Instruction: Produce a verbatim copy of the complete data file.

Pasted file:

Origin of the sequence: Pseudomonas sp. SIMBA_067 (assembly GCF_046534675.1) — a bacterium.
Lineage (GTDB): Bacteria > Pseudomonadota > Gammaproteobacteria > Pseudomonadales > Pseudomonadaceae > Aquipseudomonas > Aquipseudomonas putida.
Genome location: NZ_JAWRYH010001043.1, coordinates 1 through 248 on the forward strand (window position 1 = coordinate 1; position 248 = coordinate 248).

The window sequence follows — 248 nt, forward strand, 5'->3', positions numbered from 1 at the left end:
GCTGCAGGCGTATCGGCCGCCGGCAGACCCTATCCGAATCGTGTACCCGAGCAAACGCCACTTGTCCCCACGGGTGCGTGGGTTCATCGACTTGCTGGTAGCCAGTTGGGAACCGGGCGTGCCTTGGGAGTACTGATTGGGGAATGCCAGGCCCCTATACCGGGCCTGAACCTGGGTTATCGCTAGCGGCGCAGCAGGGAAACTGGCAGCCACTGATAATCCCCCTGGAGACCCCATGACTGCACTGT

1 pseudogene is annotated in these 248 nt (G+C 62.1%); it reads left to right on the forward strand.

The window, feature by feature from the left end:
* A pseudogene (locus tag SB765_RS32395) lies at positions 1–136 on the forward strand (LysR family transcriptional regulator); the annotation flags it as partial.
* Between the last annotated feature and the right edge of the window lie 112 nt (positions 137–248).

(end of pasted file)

Origin of the sequence: Pseudomonas sp. SIMBA_067 (assembly GCF_046534675.1) — a bacterium.
Lineage (GTDB): Bacteria > Pseudomonadota > Gammaproteobacteria > Pseudomonadales > Pseudomonadaceae > Aquipseudomonas > Aquipseudomonas putida.
Genome location: NZ_JAWRYH010001043.1, coordinates 1 through 248 on the forward strand (window position 1 = coordinate 1; position 248 = coordinate 248).

The window sequence follows — 248 nt, forward strand, 5'->3', positions numbered from 1 at the left end:
GCTGCAGGCGTATCGGCCGCCGGCAGACCCTATCCGAATCGTGTACCCGAGCAAACGCCACTTGTCCCCACGGGTGCGTGGGTTCATCGACTTGCTGGTAGCCAGTTGGGAACCGGGCGTGCCTTGGGAGTACTGATTGGGGAATGCCAGGCCCCTATACCGGGCCTGAACCTGGGTTATCGCTAGCGGCGCAGCAGGGAAACTGGCAGCCACTGATAATCCCCCTGGAGACCCCATGACTGCACTGT

1 pseudogene is annotated in these 248 nt (G+C 62.1%); it reads left to right on the forward strand.

The window, feature by feature from the left end:
* A pseudogene (locus tag SB765_RS32395) lies at positions 1–136 on the forward strand (LysR family transcriptional regulator); the annotation flags it as partial.
* Between the last annotated feature and the right edge of the window lie 112 nt (positions 137–248).